Bliss Queen & Aspirant

© Jennifer Wagner, 2002

reduced from life size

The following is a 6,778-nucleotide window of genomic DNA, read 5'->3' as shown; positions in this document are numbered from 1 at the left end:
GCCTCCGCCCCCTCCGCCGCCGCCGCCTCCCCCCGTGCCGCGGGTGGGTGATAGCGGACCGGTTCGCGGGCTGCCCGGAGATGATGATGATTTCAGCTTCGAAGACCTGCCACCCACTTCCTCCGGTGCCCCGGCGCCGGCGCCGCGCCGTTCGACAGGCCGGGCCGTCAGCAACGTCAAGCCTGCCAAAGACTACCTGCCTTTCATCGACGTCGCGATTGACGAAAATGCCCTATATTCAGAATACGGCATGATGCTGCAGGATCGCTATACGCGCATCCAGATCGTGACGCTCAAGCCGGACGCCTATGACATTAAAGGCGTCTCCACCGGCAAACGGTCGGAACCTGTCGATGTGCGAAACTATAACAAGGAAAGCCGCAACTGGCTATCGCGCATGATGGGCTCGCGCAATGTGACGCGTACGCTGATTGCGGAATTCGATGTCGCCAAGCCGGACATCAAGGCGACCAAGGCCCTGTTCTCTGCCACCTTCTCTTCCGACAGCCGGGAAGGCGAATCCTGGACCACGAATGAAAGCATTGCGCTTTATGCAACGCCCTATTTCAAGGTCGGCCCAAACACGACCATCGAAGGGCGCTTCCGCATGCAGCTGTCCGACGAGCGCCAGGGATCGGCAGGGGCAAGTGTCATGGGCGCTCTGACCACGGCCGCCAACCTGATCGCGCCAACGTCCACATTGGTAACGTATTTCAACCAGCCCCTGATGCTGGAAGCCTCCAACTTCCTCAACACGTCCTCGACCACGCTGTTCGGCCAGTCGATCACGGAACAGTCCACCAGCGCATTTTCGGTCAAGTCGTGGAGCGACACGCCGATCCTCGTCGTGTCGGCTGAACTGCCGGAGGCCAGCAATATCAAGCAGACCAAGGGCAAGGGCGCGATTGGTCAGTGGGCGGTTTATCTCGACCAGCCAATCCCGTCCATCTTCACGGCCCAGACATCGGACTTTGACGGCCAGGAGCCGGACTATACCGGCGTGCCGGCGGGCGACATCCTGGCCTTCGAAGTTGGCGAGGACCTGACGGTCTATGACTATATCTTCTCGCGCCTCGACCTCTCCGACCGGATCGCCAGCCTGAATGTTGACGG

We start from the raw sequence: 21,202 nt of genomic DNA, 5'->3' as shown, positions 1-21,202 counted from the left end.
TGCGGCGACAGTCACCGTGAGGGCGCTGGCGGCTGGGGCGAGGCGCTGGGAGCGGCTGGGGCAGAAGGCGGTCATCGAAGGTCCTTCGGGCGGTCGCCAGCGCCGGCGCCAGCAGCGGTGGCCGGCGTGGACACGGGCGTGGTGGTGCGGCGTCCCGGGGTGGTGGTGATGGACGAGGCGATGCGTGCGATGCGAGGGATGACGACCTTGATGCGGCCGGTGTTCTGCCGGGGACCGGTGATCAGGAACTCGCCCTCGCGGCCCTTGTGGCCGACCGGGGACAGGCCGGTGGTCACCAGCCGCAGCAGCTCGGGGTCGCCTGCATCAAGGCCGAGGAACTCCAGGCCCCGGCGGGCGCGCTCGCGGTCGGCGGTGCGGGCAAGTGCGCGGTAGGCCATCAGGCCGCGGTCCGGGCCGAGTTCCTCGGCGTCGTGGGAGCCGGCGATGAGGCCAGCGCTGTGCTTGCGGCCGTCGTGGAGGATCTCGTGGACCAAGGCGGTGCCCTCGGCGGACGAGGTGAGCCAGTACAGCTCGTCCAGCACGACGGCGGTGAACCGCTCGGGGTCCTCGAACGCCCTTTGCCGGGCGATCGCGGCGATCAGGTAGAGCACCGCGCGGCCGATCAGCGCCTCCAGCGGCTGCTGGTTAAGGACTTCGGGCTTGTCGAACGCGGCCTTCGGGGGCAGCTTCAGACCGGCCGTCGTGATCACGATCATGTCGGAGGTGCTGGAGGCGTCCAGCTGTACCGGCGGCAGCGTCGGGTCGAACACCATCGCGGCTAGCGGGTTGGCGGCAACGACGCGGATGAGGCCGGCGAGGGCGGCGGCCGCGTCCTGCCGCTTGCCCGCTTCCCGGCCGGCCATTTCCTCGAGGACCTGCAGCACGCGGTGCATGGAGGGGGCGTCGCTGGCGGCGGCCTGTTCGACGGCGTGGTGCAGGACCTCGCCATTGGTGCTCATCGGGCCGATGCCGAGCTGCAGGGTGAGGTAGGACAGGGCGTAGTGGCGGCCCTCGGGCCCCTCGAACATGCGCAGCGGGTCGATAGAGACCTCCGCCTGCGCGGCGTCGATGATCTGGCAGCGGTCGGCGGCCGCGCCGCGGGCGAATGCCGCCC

The theme of the old wise woman, or crone, in conversation with a younger, hopeful woman has 'shown up' in several of my drawings of these faces. Importantly, the first time was in the very first drawing I every made of two faces, in 1987, and that story is a good one to tell. The older woman I portrayed in that first drawing was so frightening I almost threw 'her' away. Ironical - as I now am 62, I am more aware of this urge to not look at the aged, which is so very strong in our culture! I was 38 at the time I discovered this process, and so, not at all ready to look at myself as an aging person. Of course, in the first many more than original 42 (depicting my relationship to the archetypal energies of the 21 action cards of the Major Arcana of Tarot) face drawings that I completed, I wasn't seeing the characters who emerged as SELF-portraits, at all. It took quite a while to realize the (inner / psyche's mirror) self-portrait aspect of this art process. In conversation with that crone, the other woman I drew that first time appeared to be a sort of chatelaine, or elegant and capable woman, perhaps in her late 20's or early 30's - and her countenance was most serene! I was so shocked at the 2 women, firstly because I'd expected to find a 'kiss' between my inner masculine and feminine (yet, not thinking 'self-portrait'), and here was something quite different! I drew a line between the third eyes of their foreheads, and that is when the image of the face-vase popped out! The woman whom I called a hag, I named "Minerva" - and later looked her up to remember Minerva is the Goddess of Wisdom and Invention - and then, loved her! How could I ever have been so irreverent?! I called the chatelaine woman "Prudence", with the humorous and hopeless thought that should I ever be prudent, I would be so serene. While I've forgotten the journal-writing conversation I created for Minerva and Prudence, their relationship was less a wisdom figure and an aspirant, more as two wisdom figures in relationship. After understanding the implications of "Minerva" I thought they were both most hopeful. I have lost the first set of drawings except in a photo, I'll work at getting Prudence and Minerva to this page. I also remember another drawing of a young woman aspiring in conversation with an older wise woman, which I did in this technique. "Anthripa and Jewel" portrays a younger woman wishing for the comforts of wisdom and self-confidence that come naturally with age. Anthripa is younger than "Her Aspirant", and Jewel is older than Prudence and younger than The Bliss Queen. When I look at The Bliss Queen and Her Aspirant these days, I am always reminded that there is always a source within myself for the happiness of wisdom and certainty. Seeing these two women together reminds me that there will always be a younger part of me, and an older. That the gifts of youth, and of old age, are sure - and are golden!